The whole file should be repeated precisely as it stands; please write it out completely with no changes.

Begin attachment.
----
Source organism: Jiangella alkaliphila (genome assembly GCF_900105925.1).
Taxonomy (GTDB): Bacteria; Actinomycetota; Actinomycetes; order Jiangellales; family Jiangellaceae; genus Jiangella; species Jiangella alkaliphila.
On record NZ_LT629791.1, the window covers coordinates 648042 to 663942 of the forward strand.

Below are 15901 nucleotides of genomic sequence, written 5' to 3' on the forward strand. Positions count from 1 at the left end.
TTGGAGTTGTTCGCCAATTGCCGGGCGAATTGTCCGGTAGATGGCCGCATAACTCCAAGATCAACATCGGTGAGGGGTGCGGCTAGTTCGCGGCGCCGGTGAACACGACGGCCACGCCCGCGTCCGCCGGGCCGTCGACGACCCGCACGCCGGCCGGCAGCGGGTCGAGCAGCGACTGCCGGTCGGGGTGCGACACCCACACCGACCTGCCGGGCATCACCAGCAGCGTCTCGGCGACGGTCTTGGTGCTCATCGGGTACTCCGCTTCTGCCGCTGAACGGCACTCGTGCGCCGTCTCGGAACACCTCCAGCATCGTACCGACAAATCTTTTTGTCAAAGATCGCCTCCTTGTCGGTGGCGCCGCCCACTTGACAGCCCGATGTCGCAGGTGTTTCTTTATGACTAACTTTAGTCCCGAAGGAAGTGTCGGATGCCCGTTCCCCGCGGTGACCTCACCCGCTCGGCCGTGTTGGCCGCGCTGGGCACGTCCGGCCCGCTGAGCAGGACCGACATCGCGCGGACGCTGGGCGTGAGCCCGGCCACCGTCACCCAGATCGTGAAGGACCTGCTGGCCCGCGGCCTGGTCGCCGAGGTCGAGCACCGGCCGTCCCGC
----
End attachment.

Source organism: Jiangella alkaliphila (genome assembly GCF_900105925.1).
Taxonomy (GTDB): Bacteria; Actinomycetota; Actinomycetes; order Jiangellales; family Jiangellaceae; genus Jiangella; species Jiangella alkaliphila.
On record NZ_LT629791.1, the window covers coordinates 648042 to 663942 of the forward strand.

Below are 15901 nucleotides of genomic sequence, written 5' to 3' on the forward strand. Positions count from 1 at the left end.
TTGGAGTTGTTCGCCAATTGCCGGGCGAATTGTCCGGTAGATGGCCGCATAACTCCAAGATCAACATCGGTGAGGGGTGCGGCTAGTTCGCGGCGCCGGTGAACACGACGGCCACGCCCGCGTCCGCCGGGCCGTCGACGACCCGCACGCCGGCCGGCAGCGGGTCGAGCAGCGACTGCCGGTCGGGGTGCGACACCCACACCGACCTGCCGGGCATCACCAGCAGCGTCTCGGCGACGGTCTTGGTGCTCATCGGGTACTCCGCTTCTGCCGCTGAACGGCACTCGTGCGCCGTCTCGGAACACCTCCAGCATCGTACCGACAAATCTTTTTGTCAAAGATCGCCTCCTTGTCGGTGGCGCCGCCCACTTGACAGCCCGATGTCGCAGGTGTTTCTTTATGACTAACTTTAGTCCCGAAGGAAGTGTCGGATGCCCGTTCCCCGCGGTGACCTCACCCGCTCGGCCGTGTTGGCCGCGCTGGGCACGTCCGGCCCGCTGAGCAGGACCGACATCGCGCGGACGCTGGGCGTGAGCCCGGCCACCGTCACCCAGATCGTGAAGGACCTGCTGGCCCGCGGCCTGGTCGCCGAGGTCGAGCACCGGCCGTCCCGC